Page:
The resource has been known for some time and has been exploited in some way for more than 40 years, specifically with a large buildout of power plants in the 1980’s. The peak output for the field was 2,100MW during the late 1980’s the output of steam declined some 17-20% per year thereafter to a current production level of around 750MW. Over production aided in the precipitous decline which was largely stemmed by taking the measure of injecting treated wastewater from nearby communities back into the reservoir. The facility we visited yesterday produces some 132MW (120MW net minus the parasitic load of the plant) from 70 production wells and 5 injection wells. While the decline of steam yield continues, it has slowed considerably and is predicted to reach an equilibrium in the next few years with the injection program replacing the mass extracted on a daily basis.

I believe (aside from overproduction) that the major culprit in decline of steam production is due to the condensation of post-turbine steam which is cooled through cooling towers where 70% of the water is lost to evaporation. A closed system would preserve much more of the mass and enable a more effective injection regime (not to mention the opportunity to boost production by using the cooling steam to power binary systems down to 90C.) One other side effect of the steam emission is the requirement to cleanse the steam of sulphur, mercury, and vanadium before it is released into the atmosphere which adds more cost and negative impact from this power generation method.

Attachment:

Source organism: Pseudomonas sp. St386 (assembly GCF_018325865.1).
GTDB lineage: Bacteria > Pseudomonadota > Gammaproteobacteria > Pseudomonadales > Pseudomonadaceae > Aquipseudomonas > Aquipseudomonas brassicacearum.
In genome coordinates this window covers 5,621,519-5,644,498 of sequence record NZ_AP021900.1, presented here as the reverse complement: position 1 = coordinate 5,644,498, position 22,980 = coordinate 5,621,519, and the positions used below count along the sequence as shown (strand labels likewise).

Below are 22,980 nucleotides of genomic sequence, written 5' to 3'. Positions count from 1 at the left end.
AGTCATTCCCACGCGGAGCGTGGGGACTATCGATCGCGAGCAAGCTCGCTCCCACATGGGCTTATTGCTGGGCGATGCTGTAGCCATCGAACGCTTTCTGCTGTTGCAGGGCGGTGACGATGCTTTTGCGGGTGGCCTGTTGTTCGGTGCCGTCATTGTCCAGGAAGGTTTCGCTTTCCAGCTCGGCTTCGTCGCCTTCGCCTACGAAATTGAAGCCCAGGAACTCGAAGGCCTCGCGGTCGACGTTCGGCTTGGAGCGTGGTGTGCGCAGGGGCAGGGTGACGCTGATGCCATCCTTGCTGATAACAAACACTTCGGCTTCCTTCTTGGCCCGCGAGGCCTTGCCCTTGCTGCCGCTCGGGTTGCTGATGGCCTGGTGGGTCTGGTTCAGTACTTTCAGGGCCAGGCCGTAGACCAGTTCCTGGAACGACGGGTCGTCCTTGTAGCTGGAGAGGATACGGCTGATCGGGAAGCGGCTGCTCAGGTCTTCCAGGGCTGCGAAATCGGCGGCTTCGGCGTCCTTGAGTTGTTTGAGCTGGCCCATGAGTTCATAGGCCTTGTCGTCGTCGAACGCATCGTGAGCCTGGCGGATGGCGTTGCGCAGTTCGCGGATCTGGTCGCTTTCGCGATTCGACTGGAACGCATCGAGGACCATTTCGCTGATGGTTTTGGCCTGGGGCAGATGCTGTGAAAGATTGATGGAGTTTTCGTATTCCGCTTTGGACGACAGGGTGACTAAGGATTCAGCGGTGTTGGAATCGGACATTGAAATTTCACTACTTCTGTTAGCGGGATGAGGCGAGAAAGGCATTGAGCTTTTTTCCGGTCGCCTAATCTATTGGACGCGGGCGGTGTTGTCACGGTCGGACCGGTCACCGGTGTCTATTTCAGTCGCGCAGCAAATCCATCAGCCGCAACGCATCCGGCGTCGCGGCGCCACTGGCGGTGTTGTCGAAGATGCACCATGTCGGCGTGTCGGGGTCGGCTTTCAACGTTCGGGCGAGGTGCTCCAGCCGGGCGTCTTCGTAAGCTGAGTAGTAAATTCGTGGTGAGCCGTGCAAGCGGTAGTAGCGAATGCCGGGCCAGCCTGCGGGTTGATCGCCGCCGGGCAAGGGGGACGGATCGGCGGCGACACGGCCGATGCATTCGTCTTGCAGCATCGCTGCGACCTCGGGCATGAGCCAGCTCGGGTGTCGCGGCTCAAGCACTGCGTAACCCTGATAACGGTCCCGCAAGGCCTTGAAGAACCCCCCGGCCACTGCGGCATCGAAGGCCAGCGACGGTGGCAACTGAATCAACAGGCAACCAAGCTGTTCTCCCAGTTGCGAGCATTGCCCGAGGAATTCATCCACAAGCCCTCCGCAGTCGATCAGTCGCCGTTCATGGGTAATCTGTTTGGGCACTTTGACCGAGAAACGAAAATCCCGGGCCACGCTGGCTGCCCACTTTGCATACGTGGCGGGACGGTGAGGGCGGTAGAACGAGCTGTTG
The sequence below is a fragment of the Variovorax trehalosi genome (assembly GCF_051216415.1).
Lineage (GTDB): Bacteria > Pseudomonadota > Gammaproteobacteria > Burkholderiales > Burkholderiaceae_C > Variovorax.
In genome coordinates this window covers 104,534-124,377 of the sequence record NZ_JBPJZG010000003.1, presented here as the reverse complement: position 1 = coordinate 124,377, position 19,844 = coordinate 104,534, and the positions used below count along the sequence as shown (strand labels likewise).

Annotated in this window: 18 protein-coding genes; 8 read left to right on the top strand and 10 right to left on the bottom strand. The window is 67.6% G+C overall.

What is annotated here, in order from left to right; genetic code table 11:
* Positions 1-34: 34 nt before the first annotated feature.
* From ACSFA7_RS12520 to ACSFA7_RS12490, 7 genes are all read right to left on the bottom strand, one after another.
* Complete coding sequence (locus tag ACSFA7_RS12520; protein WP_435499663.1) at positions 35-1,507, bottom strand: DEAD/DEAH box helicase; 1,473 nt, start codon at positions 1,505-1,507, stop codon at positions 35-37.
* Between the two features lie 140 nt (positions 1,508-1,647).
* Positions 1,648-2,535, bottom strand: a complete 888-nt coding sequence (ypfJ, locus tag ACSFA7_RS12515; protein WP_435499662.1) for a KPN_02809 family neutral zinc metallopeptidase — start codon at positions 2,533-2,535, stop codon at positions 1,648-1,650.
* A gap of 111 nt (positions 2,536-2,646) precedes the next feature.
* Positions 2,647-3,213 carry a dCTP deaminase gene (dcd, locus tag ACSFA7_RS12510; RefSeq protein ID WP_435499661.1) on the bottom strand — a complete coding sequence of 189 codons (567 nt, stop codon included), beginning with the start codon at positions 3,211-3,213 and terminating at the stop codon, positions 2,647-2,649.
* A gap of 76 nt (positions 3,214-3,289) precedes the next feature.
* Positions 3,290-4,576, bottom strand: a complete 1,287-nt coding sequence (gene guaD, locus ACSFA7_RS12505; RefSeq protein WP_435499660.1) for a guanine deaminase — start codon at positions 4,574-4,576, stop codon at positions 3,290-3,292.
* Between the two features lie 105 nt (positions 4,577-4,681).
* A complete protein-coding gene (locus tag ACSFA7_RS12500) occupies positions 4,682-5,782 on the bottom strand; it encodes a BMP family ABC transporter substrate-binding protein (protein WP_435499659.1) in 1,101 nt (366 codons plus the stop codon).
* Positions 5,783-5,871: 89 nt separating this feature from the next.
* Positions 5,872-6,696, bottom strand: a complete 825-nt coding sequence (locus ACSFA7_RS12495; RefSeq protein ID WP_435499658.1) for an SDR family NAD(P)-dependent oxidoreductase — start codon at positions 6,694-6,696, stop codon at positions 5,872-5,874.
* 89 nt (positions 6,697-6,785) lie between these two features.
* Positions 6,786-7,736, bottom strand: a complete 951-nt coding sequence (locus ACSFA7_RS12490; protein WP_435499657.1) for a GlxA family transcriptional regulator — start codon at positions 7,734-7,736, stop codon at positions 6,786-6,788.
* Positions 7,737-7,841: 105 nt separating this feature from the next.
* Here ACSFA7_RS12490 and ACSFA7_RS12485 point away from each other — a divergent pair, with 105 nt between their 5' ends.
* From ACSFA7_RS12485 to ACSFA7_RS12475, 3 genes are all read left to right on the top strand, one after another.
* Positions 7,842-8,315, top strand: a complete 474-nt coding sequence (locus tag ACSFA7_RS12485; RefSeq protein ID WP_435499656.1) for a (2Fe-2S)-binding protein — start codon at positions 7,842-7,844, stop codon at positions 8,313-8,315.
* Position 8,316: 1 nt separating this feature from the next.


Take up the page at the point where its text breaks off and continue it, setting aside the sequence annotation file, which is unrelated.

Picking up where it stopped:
The physical aspects of the plant we visited were impressive. There were two enormous steam turbines (the “spare” blade waiting nearby weighed 25,000kg – or 27 tons and when functioning spins at 3,600 rpm.) Each turbine was connected to a generator sending electricity to a substation and then onto the grid through a 230kva line in the area. Each generator had a separate gigantic stainless steel condenser box, separator for non-condensable gases (about 0.2% of the steam,) and cooling tower infrastructure. There is a separate Stretford process aspect to the plant that separates the sulphur, mercury, and vanadium from the gas for atmospheric emission. One thing that struck us was the overall cleanliness of the entire operation. I’ve been to coal fired power plants before and they are absolutely filthy despite the efforts by the maintenance staff to keep them clean. These plants are relatively small and very clean by comparison.

We’re grateful to have had the opportunity to visit one of the oldest and largest geothermal power production areas on the planet. We had a great host in a friendly plant manager who had worked out at the site since the late 1970’s and was very knowledgeable and helpful in answering our many queries. We learned a ton and it will be helpful as we embark upon our mission to acquire and operate a renewable energy portfolio. I’m certainly hopeful that another opportunity for a visit will arise.

40 days until OSU plays for the national championship
Ohio State’s 2006 record: 12-0 Next up: ??? 1/8/2007
Tune: Pretty Friend by Frente